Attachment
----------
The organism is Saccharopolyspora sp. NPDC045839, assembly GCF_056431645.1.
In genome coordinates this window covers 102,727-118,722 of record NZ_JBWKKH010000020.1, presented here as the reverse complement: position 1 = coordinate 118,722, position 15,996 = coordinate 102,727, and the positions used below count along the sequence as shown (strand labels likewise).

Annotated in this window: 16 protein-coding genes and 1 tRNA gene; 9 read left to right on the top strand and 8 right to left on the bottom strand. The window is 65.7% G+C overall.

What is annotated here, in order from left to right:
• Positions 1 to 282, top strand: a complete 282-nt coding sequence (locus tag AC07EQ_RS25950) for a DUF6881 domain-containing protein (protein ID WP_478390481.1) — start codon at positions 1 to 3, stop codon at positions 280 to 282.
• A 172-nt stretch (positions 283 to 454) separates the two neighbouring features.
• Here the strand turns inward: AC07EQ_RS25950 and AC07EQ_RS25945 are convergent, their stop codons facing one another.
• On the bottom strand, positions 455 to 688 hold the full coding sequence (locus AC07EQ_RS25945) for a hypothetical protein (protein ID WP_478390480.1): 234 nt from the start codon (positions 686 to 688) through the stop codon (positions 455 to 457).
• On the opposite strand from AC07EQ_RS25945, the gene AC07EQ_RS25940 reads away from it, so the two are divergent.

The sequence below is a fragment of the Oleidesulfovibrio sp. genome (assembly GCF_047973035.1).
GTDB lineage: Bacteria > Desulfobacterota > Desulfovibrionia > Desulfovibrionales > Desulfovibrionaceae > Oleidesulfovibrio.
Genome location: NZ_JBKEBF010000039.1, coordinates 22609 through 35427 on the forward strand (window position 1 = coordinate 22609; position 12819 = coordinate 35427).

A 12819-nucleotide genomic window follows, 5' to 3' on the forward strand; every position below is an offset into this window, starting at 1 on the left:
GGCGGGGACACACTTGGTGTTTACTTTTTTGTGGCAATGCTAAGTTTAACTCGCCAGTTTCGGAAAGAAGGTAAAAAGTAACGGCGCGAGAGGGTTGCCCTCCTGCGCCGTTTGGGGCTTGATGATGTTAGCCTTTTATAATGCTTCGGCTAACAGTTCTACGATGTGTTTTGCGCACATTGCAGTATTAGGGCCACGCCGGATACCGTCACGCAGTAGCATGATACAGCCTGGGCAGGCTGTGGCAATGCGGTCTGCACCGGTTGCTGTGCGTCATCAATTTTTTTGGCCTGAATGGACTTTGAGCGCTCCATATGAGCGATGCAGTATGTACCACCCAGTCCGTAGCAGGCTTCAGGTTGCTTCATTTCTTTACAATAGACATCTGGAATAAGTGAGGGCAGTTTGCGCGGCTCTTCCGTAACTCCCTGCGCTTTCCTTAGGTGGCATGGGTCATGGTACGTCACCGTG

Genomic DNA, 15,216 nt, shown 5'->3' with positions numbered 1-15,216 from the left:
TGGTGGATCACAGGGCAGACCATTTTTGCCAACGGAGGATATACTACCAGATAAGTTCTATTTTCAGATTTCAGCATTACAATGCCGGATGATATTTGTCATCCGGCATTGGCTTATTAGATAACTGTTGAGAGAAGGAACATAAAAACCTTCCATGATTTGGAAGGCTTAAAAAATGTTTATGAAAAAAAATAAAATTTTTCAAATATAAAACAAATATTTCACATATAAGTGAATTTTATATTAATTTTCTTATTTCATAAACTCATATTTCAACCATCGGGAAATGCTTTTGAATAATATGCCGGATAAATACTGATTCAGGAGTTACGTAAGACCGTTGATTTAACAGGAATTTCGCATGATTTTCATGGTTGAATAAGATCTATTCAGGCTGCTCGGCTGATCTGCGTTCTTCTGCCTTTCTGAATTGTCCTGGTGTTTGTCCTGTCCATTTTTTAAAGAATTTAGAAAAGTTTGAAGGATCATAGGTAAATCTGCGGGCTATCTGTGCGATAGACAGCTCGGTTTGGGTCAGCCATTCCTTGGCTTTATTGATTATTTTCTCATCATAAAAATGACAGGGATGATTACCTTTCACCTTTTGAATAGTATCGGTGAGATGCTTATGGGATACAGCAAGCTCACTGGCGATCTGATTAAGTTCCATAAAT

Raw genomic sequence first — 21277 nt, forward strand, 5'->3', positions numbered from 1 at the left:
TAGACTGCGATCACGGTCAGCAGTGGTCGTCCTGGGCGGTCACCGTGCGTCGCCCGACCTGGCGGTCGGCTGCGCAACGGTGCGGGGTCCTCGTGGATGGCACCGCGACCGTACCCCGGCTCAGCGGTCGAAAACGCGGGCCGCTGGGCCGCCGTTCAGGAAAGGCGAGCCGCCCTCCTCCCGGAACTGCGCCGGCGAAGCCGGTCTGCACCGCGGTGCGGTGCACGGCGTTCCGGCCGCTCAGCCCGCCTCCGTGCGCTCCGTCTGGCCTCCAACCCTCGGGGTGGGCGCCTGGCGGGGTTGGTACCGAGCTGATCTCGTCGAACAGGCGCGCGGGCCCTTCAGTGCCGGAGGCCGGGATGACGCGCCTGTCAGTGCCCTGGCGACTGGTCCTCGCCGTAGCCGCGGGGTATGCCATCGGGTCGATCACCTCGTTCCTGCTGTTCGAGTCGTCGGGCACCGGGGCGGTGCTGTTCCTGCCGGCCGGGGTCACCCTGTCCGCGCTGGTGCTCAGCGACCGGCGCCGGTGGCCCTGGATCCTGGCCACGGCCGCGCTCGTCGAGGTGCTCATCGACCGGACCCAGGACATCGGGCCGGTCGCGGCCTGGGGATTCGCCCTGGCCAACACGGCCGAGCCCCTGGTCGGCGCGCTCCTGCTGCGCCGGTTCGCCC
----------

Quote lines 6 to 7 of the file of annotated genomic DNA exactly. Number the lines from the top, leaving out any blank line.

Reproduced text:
• A 172-nt stretch (positions 283 to 454) separates the two neighbouring features.
• Here the strand turns inward: AC07EQ_RS25950 and AC07EQ_RS25945 are convergent, their stop codons facing one another.